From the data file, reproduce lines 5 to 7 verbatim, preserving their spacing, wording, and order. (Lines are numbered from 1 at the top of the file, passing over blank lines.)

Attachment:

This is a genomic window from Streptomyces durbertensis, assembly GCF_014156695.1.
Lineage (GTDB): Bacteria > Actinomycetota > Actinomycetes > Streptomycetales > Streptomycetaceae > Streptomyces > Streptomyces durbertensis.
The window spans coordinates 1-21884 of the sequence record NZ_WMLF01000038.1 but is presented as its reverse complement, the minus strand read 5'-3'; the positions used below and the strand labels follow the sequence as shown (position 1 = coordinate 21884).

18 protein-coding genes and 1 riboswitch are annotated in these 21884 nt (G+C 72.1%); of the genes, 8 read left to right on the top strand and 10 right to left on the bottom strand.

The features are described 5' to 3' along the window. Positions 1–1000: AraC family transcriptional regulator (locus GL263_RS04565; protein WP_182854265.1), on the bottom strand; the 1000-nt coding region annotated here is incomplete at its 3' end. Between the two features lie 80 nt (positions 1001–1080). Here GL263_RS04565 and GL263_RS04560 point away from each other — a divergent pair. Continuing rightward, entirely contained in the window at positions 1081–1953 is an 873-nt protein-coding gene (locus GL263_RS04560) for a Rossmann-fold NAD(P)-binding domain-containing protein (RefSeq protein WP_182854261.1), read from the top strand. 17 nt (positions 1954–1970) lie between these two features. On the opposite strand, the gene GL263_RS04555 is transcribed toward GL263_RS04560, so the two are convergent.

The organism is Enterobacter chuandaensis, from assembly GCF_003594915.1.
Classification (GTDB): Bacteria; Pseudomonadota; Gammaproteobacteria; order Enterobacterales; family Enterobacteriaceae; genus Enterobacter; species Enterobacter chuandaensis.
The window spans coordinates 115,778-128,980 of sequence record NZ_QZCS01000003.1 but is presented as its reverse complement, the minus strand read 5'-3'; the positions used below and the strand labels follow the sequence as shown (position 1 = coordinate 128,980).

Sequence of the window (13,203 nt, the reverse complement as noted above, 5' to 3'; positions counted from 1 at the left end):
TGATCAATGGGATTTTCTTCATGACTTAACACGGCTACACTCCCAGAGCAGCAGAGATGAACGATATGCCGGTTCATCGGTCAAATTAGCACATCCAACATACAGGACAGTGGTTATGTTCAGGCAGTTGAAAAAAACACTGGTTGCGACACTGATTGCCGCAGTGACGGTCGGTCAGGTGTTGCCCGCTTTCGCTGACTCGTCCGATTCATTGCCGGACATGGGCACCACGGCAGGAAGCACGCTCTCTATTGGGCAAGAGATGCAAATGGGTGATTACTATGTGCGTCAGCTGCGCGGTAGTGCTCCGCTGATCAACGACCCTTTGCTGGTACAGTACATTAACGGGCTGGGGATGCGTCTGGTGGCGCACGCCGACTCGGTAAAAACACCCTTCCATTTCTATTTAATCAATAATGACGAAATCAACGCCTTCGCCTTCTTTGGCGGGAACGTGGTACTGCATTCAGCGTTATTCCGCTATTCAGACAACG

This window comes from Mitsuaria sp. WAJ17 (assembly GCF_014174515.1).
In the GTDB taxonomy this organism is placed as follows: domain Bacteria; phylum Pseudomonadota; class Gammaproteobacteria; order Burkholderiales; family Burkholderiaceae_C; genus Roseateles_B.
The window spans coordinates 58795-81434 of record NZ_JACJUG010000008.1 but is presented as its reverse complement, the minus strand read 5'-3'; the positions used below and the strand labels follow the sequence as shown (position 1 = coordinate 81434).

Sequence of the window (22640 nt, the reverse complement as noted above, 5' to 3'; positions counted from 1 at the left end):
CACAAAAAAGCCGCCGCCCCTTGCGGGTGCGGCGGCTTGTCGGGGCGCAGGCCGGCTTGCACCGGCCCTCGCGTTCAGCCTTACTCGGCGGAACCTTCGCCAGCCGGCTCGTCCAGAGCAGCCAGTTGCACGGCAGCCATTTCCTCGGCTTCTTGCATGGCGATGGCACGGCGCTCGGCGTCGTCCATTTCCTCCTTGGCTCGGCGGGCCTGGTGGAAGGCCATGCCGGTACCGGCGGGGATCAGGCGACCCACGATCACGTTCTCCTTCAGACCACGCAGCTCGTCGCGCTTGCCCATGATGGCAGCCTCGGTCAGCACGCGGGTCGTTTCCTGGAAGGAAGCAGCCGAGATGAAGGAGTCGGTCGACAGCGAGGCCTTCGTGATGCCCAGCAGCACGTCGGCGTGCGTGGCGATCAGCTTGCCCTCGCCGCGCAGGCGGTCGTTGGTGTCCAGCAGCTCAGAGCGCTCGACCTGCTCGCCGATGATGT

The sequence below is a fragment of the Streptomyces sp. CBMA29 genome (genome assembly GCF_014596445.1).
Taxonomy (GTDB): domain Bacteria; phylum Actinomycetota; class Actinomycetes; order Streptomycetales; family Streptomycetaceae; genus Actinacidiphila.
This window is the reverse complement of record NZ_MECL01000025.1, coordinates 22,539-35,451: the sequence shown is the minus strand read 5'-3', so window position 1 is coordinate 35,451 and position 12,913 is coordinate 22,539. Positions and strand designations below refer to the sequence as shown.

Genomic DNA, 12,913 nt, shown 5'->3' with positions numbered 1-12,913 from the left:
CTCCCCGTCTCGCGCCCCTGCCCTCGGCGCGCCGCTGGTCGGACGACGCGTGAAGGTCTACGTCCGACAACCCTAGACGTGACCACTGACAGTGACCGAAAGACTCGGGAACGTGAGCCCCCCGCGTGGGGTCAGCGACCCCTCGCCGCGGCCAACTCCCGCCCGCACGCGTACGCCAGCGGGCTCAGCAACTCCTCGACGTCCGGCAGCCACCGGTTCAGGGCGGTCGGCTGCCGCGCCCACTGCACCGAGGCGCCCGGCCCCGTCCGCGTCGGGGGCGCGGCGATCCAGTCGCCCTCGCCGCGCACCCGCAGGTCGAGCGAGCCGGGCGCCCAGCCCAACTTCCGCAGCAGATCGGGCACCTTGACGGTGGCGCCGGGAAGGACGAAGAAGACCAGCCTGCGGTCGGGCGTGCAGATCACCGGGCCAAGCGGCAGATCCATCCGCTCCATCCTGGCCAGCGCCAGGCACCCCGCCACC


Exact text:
The features are described 5' to 3' along the window. Positions 1–1000: AraC family transcriptional regulator (locus GL263_RS04565; protein WP_182854265.1), on the bottom strand; the 1000-nt coding region annotated here is incomplete at its 3' end. Between the two features lie 80 nt (positions 1001–1080). Here GL263_RS04565 and GL263_RS04560 point away from each other — a divergent pair. Continuing rightward, entirely contained in the window at positions 1081–1953 is an 873-nt protein-coding gene (locus GL263_RS04560) for a Rossmann-fold NAD(P)-binding domain-containing protein (RefSeq protein WP_182854261.1), read from the top strand. 17 nt (positions 1954–1970) lie between these two features. On the opposite strand, the gene GL263_RS04555 is transcribed toward GL263_RS04560, so the two are convergent.

The organism is Enterobacter chuandaensis, from assembly GCF_003594915.1.
Classification (GTDB): Bacteria; Pseudomonadota; Gammaproteobacteria; order Enterobacterales; family Enterobacteriaceae; genus Enterobacter; species Enterobacter chuandaensis.